President Biden has a whole plan dedicated to how his administration could bring back manufacturing and secure critical supply chains. And so far in 2022 the Biden Administration has been increasing its local manufacturing rhetoric.

Canada has also been pushing similar visions for the last couple years. For instance, the latest federal budget proposes $3.8 billion in funding to enhance exploration for critical minerals, including simplifying infrastructure and supply chains.

And it’s not just the US and Canada working to secure supplies and manufacturing of critical items. Many other major economies are doing the same. It’s not only an economic issue, but also now a political issue and maybe even a national security issue. Can Western economies expect to rely on energy and critical commodities from countries like Russia and China anymore?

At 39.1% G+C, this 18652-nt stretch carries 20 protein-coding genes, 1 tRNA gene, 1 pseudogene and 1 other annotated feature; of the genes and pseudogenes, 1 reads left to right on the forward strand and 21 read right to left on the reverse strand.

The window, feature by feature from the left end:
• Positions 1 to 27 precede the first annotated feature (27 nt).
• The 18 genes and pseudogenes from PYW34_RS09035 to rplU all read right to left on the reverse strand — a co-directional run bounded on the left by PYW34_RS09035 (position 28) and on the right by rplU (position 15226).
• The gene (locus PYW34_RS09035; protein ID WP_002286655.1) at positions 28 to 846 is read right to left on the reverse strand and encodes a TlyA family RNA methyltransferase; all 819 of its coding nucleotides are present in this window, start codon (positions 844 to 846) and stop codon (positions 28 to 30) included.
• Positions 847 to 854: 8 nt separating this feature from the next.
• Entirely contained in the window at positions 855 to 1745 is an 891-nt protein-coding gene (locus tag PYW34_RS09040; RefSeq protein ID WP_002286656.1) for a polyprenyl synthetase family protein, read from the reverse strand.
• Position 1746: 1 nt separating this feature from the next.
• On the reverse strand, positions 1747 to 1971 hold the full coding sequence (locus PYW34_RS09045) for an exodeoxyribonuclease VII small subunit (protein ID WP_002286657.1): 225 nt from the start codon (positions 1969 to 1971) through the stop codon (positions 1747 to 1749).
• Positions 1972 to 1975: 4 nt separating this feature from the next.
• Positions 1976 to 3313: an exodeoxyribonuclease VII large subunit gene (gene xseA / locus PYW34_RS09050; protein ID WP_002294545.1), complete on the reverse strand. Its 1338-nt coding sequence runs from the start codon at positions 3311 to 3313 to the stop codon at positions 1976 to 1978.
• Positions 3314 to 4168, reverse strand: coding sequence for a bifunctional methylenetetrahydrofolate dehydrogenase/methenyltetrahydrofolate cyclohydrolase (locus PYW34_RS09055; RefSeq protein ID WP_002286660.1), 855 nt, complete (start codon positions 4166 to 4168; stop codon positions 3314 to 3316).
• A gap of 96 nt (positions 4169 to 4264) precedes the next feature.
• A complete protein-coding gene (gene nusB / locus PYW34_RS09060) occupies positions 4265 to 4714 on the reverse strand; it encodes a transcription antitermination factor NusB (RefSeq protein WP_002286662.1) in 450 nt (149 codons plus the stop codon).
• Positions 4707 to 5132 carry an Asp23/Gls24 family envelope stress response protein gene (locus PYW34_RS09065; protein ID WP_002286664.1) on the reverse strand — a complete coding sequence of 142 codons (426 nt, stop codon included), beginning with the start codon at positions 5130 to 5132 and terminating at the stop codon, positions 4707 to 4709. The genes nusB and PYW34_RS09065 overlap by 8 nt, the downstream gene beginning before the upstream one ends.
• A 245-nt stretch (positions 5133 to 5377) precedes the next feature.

Either way, we will likely see more political rhetoric on decreasing dependence on foreign-sourced commodities, products and services and increasing dependence on local, critical industries. This also aligns with the ever-growing focus on ESG, seeking to decrease emissions by decreasing transportation time and distance. And as energy costs continue to rise so will the cost of transporting raw materials and finished goods long distances making those items even more expensive.

It’s an emerging trend, likely to stay strong in the years ahead as governments look to shield themselves from many of the supply shocks that have plagued the world these last couple years.

Businesses are already on it